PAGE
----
Battle of Britain Monument Home THE BATTLE OF BRITAIN LONDON MONUMENT Battle of Britain London Monument
The Battle of Britain London Monument "Never in the field of human
conflict was so much owed
by so many to so few
."
Site of Battleof Britain London Monument Work in Progress London Monument Site Drawing of Battle of Britain London Monument
Battle of Britain London Monument Home    
   

The Airmen's Stories - F/O A P Gray

Anthony Phillip Gray was born on 9th November 1912 in Maidenhead and educated at the Dragon School in Oxford before going on to Uppingham School.

After a year spent in Paris, largely playing rugby, he was invited to join the Auxiliary Air Force by his godfather, Sir Philip Sassoon, and was granted a five-year commission in 601 Squadron in November 1932.

 

 

He went on to the AAF Reserve of Officers in November 1937.

 

 

Gray was recalled to full-time service on 4th September 1939, and posted to RAF Church Fenton on the 5th as a Sector Controller. He was appointed Acting Flight Lieutenant on 4th October 1939 and then made Acting Squadron Leader on 16th November 1939.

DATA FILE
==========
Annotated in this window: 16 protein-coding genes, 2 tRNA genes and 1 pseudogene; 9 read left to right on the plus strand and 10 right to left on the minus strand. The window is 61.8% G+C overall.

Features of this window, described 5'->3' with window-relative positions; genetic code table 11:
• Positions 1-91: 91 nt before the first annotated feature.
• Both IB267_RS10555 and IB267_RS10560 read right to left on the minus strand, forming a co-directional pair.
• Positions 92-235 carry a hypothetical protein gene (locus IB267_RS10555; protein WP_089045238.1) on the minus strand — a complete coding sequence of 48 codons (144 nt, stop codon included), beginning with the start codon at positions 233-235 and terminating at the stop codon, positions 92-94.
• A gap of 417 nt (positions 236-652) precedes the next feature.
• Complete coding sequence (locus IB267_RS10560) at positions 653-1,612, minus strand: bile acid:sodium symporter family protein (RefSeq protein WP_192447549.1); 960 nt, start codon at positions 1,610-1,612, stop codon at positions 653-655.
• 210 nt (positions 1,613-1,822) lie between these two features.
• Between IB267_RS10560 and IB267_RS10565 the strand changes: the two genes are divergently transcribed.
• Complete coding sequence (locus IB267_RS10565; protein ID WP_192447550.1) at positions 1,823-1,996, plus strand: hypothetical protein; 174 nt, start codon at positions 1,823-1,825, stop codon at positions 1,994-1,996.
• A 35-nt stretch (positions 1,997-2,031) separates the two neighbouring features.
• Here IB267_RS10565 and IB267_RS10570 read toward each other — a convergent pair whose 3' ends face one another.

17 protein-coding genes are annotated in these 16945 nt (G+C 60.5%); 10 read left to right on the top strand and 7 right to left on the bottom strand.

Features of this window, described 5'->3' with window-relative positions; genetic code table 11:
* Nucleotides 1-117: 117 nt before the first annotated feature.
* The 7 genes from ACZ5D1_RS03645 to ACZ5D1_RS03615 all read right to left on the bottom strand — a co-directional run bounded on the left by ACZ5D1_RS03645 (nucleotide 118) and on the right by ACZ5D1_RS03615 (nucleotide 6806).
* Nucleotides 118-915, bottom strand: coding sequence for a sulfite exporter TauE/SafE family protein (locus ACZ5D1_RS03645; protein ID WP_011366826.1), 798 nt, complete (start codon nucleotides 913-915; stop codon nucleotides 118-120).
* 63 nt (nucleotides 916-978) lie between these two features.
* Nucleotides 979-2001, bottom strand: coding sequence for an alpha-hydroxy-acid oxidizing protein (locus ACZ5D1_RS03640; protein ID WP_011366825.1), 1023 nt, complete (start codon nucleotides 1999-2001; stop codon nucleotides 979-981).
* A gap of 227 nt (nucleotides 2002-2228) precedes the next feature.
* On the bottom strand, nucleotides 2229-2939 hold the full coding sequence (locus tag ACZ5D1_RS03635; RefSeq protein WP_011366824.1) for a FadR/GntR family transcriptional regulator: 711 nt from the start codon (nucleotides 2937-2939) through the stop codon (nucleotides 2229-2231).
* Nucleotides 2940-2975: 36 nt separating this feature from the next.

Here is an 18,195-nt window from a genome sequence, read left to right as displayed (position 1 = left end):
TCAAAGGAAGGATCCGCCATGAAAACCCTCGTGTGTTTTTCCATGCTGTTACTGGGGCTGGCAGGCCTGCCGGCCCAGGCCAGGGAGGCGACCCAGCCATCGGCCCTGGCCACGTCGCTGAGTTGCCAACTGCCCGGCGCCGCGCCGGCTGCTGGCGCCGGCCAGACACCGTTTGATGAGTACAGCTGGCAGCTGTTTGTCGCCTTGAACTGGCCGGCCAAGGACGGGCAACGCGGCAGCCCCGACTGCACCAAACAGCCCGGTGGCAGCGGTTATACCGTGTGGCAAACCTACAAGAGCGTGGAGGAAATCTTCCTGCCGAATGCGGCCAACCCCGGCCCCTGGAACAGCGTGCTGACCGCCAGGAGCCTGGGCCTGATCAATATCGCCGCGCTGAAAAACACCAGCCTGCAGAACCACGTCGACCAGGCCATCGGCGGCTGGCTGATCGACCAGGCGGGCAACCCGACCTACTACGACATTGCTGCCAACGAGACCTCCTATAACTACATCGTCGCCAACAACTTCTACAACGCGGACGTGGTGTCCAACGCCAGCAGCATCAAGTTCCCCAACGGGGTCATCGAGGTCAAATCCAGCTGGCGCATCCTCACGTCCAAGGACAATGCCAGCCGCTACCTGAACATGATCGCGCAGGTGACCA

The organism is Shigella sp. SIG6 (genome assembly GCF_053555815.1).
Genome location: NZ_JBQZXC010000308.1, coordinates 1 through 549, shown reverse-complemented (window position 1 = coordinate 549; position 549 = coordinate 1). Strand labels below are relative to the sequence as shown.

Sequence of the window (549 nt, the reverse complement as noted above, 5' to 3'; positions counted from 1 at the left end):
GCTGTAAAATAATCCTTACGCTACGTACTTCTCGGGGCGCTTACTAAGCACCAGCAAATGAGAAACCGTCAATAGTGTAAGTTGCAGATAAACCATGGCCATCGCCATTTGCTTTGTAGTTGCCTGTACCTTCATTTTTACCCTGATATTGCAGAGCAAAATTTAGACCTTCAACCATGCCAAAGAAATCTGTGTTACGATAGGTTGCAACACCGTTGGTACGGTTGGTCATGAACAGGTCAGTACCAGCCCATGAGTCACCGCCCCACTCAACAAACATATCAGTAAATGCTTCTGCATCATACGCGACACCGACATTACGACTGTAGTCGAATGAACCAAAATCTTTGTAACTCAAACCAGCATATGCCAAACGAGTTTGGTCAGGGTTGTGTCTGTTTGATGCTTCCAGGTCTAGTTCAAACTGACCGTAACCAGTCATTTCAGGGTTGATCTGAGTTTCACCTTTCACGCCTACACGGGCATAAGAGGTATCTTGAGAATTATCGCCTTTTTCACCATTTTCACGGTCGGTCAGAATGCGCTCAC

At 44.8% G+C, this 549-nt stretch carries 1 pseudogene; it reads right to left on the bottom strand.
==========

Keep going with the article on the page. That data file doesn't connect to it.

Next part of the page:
He relinquished his acting rank and was posted from Church Fenton to 601 Squadron at Tangmere on 26th June 1940.

Gray was posted to 7 OTU Hawarden on 1st July, converted to Hurricanes and joined 615 Squadron at Kenley on 15th July 1940 where, at 28, he was known as the 'Old Man'.

His future wife's brother Peter McClintock was also serving in 615 Squadron but was tragically killed in a flying accident in November 1940.

Gray damaged a Do17 on 14th August and claimed a Me109 destroyed on 26th August. He was declared non-effective for operational flying on 28th November 1940 (due to frostbite) and put in charge of the Station Flight at Northolt.

 

Above: Gray seated on wing, McClintock standing.

 

He married Pamela McClintock in 1941, they went on to have 3 children.

 

 

Above: their wedding on 25th October 1941 at St. Marks North Audley Street. Best man Richard Shaw of 601 Squadron.

 

 

Above: the bride's bouquet was in the shape of 601 Squadron's 'Flying Sword' badge.

 

After the war Gray set up a property company, doing most of his business over lunch at the Connaught. This enabled him to pursue one of his great passions, sailing.

Gray died in November 1986 in Hampshire.

 

Additional research and all images courtesy of Jocelyn Hayden (daughter).

 

Battle of Britain Monument